To me despression is like standing and letting the world urinate on you continuously and believing that's all you're worth. There are no umbrellas for smart, depressed people. I'd find a catheter that doesn't hurt the world, shove it in, and channel it somewhere else.

1/30/2006 09:03:00 AM  
Blogger Douglas Hoffman said...

I'd find a catheter that doesn't hurt the world, shove it in, and channel it somewhere else.

LOL. Sheila, you are such a nurse sometimes.

1/30/2006 11:19:00 AM  
Blogger Mark E. Hoeschletter said...

It all comes down to Love, Doug. You must love others, but equally important, you must love yourself.

1/30/2006 03:29:00 PM  
Blogger Lyn Cash said...

My first childhood was pretty wonderful. It's the second one that fucks me up. I'm hoping that old age will smooth out all the wrinkles I've created over the years.

1/30/2006 04:44:00 PM  
Blogger Anduin said...

Wow, Doug, this was a deep post. I had a crappy childhood too, but not as bad as some have had it. I didn't have the benefit of being as smart as you though. That seemed to come later in life for me.

I'm looking forward to reading about how low self-esteem can be a good thing, because I have plenty of that to go around. Thanks for sharing.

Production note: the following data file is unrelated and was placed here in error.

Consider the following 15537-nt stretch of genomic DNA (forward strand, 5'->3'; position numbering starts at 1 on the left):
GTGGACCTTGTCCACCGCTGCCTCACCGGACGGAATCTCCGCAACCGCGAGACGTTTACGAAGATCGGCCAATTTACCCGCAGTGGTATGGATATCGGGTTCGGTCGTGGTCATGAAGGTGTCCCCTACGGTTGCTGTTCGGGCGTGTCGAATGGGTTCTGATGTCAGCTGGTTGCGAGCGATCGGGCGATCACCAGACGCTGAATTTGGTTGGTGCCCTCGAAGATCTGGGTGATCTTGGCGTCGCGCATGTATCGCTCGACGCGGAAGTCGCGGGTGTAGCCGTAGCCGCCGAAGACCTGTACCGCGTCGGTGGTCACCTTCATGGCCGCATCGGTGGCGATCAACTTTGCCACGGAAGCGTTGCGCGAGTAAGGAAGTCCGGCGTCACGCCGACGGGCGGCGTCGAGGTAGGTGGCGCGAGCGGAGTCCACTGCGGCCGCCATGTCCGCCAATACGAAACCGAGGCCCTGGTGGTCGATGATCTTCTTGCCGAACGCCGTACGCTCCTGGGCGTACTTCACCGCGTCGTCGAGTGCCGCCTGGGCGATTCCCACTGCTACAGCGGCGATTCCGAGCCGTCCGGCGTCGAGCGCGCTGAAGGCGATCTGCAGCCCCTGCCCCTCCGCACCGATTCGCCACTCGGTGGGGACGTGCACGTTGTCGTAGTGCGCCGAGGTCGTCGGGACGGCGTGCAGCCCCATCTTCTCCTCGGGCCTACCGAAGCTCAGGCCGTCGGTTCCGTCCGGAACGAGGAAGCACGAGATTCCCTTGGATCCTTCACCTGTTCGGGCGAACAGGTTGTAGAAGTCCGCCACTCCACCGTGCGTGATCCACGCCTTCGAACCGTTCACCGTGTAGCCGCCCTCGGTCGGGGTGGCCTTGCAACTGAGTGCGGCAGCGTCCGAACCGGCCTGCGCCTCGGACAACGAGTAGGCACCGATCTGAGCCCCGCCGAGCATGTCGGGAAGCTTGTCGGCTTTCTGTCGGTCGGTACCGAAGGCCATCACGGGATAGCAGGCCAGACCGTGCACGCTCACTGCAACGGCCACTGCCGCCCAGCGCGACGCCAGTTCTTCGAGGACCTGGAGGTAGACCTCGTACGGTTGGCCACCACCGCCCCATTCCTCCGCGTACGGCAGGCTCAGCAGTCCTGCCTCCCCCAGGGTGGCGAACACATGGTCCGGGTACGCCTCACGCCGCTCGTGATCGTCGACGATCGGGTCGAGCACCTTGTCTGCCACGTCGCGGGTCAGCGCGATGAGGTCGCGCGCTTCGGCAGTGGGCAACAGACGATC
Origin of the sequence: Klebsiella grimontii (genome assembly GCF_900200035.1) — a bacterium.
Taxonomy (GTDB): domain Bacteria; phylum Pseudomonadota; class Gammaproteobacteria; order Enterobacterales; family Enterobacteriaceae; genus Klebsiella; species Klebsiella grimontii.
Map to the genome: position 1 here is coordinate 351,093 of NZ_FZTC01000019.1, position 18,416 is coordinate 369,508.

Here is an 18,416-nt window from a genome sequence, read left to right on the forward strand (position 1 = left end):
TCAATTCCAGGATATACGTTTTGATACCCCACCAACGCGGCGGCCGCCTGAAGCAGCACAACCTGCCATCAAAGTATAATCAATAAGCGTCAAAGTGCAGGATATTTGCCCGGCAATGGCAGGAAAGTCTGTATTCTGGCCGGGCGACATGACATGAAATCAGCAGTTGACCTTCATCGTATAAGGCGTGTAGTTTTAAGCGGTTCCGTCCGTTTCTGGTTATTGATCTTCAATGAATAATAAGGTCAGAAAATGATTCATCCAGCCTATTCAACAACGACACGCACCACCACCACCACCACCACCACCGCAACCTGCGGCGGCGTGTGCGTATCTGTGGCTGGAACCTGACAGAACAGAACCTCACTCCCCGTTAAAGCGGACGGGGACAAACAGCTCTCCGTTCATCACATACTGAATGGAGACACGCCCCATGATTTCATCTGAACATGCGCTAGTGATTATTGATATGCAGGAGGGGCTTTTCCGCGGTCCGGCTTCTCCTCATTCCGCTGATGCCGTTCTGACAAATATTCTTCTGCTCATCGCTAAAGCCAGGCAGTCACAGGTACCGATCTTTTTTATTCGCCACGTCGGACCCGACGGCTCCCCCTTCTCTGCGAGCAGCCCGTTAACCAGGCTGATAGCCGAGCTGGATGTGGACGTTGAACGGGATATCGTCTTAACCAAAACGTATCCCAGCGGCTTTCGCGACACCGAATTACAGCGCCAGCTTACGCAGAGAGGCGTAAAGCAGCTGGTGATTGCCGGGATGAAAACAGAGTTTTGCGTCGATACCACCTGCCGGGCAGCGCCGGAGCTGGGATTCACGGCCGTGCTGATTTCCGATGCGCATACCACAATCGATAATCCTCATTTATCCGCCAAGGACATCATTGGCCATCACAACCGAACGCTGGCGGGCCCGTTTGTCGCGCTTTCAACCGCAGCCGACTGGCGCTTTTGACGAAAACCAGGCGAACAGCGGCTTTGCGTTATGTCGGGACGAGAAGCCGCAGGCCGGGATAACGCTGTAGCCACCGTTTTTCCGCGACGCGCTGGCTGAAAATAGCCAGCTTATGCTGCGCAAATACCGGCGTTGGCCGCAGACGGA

1/30/2006 08:09:00 PM  
Blogger Douglas Hoffman said...

Thanks, folks. Anduin, that makes two yes votes. I wasn't sure whether this would go over like a lead balloon (hah! I almost said lead zeppelin).

1/30/2006 09:29:00 PM  
Blogger Darla said...

Darla, remember that baldness is passed from the maternal grandfather down to your son. Which is an awfully good thing for MY son. How about yours?

My dad's got all his hair, so the admonition for my son to enjoy his hair while he's still got some won't work.

I probably shouldn't have pointed out the little gray streak my son has right in front, but I think it did distract him from the unruliness of his curls.

1/31/2006 03:35:00 AM